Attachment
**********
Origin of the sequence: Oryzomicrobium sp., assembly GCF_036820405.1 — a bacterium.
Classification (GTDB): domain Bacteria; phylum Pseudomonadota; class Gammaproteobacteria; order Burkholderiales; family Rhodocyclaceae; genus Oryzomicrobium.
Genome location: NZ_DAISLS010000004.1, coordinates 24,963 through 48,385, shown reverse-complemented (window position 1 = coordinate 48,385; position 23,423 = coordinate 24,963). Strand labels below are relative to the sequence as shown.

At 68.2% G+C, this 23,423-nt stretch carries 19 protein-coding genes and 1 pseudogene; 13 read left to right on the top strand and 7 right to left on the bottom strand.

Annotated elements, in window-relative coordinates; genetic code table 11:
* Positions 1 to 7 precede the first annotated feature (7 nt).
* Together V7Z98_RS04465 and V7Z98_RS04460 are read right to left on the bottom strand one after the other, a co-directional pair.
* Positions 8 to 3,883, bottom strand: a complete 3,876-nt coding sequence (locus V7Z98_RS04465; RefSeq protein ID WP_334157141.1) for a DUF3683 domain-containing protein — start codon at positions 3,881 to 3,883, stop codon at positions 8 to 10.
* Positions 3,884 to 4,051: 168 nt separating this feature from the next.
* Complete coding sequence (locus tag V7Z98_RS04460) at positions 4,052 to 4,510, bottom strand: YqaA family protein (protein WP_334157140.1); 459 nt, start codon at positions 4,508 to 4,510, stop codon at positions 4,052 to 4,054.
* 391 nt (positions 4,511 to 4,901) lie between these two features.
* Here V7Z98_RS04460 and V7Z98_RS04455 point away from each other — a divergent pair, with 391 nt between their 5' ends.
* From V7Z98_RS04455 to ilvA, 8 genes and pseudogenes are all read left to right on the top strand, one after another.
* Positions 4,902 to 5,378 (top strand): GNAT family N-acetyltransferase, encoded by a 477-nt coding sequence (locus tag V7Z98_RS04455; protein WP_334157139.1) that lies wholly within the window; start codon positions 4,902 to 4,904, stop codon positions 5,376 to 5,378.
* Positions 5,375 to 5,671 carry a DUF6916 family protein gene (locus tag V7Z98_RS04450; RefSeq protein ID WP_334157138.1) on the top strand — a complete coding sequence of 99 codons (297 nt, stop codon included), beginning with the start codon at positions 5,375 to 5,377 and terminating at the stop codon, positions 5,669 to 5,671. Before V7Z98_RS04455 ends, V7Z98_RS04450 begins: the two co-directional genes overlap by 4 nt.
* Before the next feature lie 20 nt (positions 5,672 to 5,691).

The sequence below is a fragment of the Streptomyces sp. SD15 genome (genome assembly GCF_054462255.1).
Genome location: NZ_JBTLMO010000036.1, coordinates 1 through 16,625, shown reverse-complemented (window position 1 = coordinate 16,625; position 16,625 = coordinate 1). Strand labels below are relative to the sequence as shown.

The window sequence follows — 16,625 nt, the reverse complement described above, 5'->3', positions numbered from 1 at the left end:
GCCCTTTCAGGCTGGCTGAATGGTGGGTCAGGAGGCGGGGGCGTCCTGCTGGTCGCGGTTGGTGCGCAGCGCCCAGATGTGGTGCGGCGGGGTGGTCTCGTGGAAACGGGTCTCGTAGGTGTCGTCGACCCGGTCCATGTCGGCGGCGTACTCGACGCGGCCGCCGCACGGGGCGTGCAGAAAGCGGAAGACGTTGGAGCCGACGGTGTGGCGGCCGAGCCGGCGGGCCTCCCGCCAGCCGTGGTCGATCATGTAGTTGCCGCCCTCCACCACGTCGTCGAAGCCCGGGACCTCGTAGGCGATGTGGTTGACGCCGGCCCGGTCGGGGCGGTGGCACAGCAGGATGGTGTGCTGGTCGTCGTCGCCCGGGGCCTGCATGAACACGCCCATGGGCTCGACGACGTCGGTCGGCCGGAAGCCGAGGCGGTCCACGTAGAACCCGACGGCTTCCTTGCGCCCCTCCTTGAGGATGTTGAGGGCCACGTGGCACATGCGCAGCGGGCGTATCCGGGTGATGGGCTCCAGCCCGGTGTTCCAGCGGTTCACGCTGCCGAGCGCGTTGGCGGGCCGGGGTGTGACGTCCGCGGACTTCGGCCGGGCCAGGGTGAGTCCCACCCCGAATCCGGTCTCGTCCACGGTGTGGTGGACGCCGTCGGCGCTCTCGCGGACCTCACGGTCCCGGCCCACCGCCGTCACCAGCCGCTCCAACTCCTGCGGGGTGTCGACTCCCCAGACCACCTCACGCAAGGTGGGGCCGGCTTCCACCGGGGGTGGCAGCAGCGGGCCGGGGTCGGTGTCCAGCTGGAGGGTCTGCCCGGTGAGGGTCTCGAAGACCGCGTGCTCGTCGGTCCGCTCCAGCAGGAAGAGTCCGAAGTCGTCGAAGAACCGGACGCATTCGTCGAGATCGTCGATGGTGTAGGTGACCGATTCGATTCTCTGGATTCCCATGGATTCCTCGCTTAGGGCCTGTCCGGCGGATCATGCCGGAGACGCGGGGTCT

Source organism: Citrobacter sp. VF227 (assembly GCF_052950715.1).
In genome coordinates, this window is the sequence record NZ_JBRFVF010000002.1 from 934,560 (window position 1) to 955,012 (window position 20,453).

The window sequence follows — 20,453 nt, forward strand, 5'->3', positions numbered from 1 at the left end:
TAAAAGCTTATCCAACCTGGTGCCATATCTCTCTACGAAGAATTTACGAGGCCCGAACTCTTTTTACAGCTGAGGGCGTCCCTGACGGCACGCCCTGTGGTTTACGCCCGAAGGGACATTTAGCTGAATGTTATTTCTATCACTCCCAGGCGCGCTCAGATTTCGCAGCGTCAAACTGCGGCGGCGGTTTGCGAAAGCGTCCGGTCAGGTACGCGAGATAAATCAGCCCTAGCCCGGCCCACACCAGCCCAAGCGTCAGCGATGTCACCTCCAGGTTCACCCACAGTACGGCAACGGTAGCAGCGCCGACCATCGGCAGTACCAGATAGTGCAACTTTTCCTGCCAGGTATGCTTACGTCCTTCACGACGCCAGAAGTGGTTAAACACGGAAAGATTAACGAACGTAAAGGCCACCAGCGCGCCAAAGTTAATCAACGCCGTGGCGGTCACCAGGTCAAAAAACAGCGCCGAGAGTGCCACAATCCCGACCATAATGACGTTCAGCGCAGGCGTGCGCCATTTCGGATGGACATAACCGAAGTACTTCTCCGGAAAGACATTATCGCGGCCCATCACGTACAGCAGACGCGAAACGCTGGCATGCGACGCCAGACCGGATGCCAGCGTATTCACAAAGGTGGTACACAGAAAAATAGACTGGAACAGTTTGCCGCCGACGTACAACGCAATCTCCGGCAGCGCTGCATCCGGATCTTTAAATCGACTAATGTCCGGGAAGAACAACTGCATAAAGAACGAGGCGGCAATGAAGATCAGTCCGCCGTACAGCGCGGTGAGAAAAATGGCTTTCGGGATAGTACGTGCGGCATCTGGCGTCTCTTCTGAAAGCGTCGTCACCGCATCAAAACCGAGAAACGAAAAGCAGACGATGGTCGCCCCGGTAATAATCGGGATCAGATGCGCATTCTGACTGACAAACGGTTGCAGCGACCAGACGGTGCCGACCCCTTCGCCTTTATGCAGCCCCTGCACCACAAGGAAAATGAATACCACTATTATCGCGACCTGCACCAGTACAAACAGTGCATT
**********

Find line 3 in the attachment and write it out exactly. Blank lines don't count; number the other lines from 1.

Genome location: NZ_DAISLS010000004.1, coordinates 24,963 through 48,385, shown reverse-complemented (window position 1 = coordinate 48,385; position 23,423 = coordinate 24,963). Strand labels below are relative to the sequence as shown.